Becoming a Community Lawyer

by ursavoice

Carol Sobel

Let me start with a bit of my rather non-traditional legal background. As a true child of the 60s, I am a graduate of the first class at the Peoples College of Law (“PCL”), formed by several progressive bar associations as a school whose only purpose was to train community lawyers.

The faculty members at PCL were the most extraordinary civil rights lawyers in Los Angeles at the time, working at the ACLU, Legal Aid, the Bar Sinister legal collective, and other public interest law offices. The entire faculty had spent their professional careers doing precisely what I wanted to do: fight injustice.

While I took a very unconventional path to law school, my first law job was as an attorney with the ACLU for twenty years. To say I was terrified when I started to practice law is an understatement. As I waited for my case to be called at my very first court appearance, I watched several business attorneys unsuccessfully make excuses about why they had failed to litigate their clients’ cases properly. After about 30 minutes of watching these lawyers, I turned to my colleague and said, “I can do this.” I knew I could provide better representation to my clients because I cared deeply about their cases.

As attorneys, we have the opportunity and obligation to use our skills to give voice to individuals who suffer far greater injustices than a business dispute, but cannot afford a lawyer. Look at what you can accomplish armed with the law, your exceptional intellect, creativity, and an unflagging commitment to redressing injustice: you can stop sweatshops and human trafficking; you can ensure that each student has textbooks and a place to sit at school; you can halt predatory home loan practices; you can protect homeless individuals from police harassment; you can end indefinite detentions; you can block executions in the name of the state; and you can right a wrongful conviction. You can make a difference in people’s lives.

Sustaining a career as a public-interest lawyer will not always be easy. You will not make as much money as your colleagues who work at large firms, but you already know that. You have to be able to handle pandemonium, work with far fewer resources than your colleagues will have at traditional firms, and deal with the reality that you are operating in a social and judicial construct that favors the other side. But when you win—and more importantly— when your client wins, it is exhilarating.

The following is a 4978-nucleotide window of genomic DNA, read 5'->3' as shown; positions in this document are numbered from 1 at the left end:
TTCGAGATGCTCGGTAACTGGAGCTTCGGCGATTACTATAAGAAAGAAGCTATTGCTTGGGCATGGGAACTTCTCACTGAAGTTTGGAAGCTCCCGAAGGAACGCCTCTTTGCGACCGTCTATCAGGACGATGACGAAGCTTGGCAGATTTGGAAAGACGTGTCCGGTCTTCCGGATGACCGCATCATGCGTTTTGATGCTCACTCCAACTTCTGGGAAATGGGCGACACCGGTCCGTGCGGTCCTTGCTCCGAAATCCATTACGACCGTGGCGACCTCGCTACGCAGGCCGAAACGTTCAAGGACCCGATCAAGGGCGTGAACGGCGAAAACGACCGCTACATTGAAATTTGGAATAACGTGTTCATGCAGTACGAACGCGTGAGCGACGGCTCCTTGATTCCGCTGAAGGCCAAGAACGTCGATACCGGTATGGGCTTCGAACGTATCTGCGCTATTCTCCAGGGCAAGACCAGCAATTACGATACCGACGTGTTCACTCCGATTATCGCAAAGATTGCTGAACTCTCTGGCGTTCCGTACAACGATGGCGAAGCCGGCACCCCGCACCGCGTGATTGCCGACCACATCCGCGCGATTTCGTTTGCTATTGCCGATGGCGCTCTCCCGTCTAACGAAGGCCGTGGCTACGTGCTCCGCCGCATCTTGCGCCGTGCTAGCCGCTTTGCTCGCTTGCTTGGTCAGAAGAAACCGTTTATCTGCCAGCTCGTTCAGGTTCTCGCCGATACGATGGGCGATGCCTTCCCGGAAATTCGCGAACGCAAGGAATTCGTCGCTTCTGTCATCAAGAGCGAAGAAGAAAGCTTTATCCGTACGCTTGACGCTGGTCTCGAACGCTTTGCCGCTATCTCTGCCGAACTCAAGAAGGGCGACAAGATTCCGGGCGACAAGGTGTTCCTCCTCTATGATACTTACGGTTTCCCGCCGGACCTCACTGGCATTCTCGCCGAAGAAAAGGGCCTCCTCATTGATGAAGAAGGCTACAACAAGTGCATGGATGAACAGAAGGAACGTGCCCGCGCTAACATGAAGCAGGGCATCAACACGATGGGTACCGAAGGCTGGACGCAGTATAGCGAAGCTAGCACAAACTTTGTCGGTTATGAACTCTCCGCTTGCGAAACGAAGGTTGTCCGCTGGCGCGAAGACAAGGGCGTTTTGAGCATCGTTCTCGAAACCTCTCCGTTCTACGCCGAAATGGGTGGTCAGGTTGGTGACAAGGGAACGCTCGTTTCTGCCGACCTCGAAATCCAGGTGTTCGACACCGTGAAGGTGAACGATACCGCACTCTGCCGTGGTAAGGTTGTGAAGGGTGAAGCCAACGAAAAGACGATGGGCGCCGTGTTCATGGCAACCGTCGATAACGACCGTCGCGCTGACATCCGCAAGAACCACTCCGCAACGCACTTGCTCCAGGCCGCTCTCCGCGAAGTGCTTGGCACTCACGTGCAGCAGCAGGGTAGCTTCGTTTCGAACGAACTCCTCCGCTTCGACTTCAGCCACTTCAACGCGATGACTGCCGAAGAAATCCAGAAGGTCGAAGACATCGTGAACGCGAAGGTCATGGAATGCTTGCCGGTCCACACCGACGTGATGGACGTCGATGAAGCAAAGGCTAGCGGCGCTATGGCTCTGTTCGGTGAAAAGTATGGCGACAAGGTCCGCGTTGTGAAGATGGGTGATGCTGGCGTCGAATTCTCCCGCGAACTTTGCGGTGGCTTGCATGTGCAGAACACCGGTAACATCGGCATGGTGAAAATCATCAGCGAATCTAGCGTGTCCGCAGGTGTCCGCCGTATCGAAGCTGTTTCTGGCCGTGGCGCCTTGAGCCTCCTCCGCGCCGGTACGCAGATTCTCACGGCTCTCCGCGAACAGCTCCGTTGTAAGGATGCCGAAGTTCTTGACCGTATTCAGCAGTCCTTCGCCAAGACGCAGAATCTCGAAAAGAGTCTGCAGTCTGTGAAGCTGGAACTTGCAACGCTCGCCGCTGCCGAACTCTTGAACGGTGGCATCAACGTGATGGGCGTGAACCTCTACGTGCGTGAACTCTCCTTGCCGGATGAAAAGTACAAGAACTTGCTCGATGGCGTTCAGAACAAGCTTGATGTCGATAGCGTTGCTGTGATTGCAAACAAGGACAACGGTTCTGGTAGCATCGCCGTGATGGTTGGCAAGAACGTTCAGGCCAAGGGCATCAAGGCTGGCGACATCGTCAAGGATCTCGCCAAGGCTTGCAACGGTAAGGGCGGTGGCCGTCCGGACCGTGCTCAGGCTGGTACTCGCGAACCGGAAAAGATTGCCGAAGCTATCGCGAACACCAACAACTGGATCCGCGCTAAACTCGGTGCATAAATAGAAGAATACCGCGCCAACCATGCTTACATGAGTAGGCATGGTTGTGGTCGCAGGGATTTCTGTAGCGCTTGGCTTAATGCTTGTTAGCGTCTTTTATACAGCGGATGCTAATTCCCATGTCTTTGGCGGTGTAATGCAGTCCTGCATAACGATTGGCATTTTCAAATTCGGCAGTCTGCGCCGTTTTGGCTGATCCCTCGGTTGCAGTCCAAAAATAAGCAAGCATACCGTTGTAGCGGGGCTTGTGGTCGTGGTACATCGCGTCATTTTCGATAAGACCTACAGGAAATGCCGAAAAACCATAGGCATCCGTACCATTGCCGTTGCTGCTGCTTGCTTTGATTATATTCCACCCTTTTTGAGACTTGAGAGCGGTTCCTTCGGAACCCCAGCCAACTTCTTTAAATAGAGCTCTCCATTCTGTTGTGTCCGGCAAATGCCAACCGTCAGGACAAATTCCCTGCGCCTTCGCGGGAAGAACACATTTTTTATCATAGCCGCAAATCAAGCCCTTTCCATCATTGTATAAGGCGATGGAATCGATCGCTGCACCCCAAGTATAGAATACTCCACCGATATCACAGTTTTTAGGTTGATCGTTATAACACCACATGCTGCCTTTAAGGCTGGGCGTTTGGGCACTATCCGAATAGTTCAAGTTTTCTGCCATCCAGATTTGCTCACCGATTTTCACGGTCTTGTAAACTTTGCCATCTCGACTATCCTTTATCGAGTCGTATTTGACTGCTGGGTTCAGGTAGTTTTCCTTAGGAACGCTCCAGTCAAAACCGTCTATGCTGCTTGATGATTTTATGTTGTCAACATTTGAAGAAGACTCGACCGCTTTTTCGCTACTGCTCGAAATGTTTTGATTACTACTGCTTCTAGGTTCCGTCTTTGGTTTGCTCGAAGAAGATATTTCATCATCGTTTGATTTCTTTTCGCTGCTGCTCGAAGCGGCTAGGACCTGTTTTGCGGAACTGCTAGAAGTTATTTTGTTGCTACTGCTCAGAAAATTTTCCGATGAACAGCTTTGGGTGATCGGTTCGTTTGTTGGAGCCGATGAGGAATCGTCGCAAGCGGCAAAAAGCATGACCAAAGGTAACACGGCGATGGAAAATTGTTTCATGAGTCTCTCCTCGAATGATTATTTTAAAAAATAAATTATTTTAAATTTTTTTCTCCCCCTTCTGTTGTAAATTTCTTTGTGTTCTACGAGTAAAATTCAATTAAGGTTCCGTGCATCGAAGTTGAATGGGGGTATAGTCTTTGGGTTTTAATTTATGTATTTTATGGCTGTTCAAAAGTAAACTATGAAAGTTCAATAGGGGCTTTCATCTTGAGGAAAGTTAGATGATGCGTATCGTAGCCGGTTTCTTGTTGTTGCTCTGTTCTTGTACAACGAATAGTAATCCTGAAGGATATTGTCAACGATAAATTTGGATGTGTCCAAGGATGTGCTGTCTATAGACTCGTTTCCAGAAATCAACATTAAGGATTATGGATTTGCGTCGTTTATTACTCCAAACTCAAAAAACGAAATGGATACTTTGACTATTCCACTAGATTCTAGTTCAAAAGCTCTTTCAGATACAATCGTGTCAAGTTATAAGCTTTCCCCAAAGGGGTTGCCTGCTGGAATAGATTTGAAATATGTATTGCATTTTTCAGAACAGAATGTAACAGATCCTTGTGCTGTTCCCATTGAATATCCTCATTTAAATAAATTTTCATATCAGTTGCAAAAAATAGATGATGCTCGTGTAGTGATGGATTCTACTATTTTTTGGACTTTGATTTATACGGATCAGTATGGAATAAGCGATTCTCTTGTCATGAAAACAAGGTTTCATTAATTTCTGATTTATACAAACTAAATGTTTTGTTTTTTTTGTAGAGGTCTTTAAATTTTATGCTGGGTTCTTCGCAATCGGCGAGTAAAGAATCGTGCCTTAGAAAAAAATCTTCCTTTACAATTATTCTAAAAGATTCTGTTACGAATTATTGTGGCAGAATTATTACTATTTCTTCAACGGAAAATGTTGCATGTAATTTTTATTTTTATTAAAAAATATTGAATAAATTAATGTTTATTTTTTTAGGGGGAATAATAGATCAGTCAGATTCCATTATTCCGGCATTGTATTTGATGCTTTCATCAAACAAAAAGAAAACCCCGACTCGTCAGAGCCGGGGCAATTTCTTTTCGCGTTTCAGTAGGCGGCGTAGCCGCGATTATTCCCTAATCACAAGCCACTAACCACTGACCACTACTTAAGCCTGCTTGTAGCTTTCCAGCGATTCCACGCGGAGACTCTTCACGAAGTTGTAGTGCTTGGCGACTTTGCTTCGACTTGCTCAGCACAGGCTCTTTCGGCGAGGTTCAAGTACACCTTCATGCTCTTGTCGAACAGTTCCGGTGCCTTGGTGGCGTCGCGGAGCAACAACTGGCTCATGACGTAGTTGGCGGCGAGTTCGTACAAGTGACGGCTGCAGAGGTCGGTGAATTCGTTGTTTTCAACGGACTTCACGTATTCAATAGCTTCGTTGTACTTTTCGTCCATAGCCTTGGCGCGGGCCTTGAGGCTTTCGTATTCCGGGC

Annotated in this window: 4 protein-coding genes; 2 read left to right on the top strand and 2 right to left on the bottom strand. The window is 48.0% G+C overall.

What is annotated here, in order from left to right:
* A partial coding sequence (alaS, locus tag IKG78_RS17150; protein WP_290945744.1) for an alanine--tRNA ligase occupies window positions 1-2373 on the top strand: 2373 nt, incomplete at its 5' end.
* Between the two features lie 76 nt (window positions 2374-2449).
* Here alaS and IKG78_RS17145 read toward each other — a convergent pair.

As a public-interest lawyer, you need to be more prepared than your opponent is. Your opponents will have far more resources, plus a desire to win just for the sake of winning. But you have something that they do not have. You want to win for the sake of justice for your clients and that is an incalculable force.

It may seem sometimes—or even most times—as if you are swimming upstream against an incredibly strong repressive current. Over the past three decades, I have had more of those moments than I care to recall. But I have remained anchored by the realization that the challenges I face as a community lawyer are nothing compared to those of the individuals and organizations I represent. In Los Angeles, there is also a large and supportive group of attorneys who work at public interest firms, private civil rights law firms, and a much larger group of colleagues who do individual justice work with Legal Aid and the federal and state offices of the Public Defender. So, even though I am a solo practitioner, I am always part of a generous and talented team in this community.

One last piece of advice. When I left the ACLU and entered into private practice, I transitioned from being a civil rights/civil liberties lawyer to being a community lawyer. At the ACLU, my focus was more on issues. As a community lawyer, my focus is more on individuals. I have had to learn to listen to my clients and take direction from them. We work together: they lead and I follow with my briefcase. This has taken some “reeducation” on my part. As a person of privilege, my first instinct is often to say I can call some public official to discuss a problem. But as my clients have taught me and still have to remind me, it is about the empowerment of the community that will be there long after I leave, and not the use of influence derived from my privilege.

I look forward to becoming a better community lawyer. Frankly, I could not imagine doing anything else. While the fight is hard and long, and often seems impossible, I promise you it is worth it and the reward is great.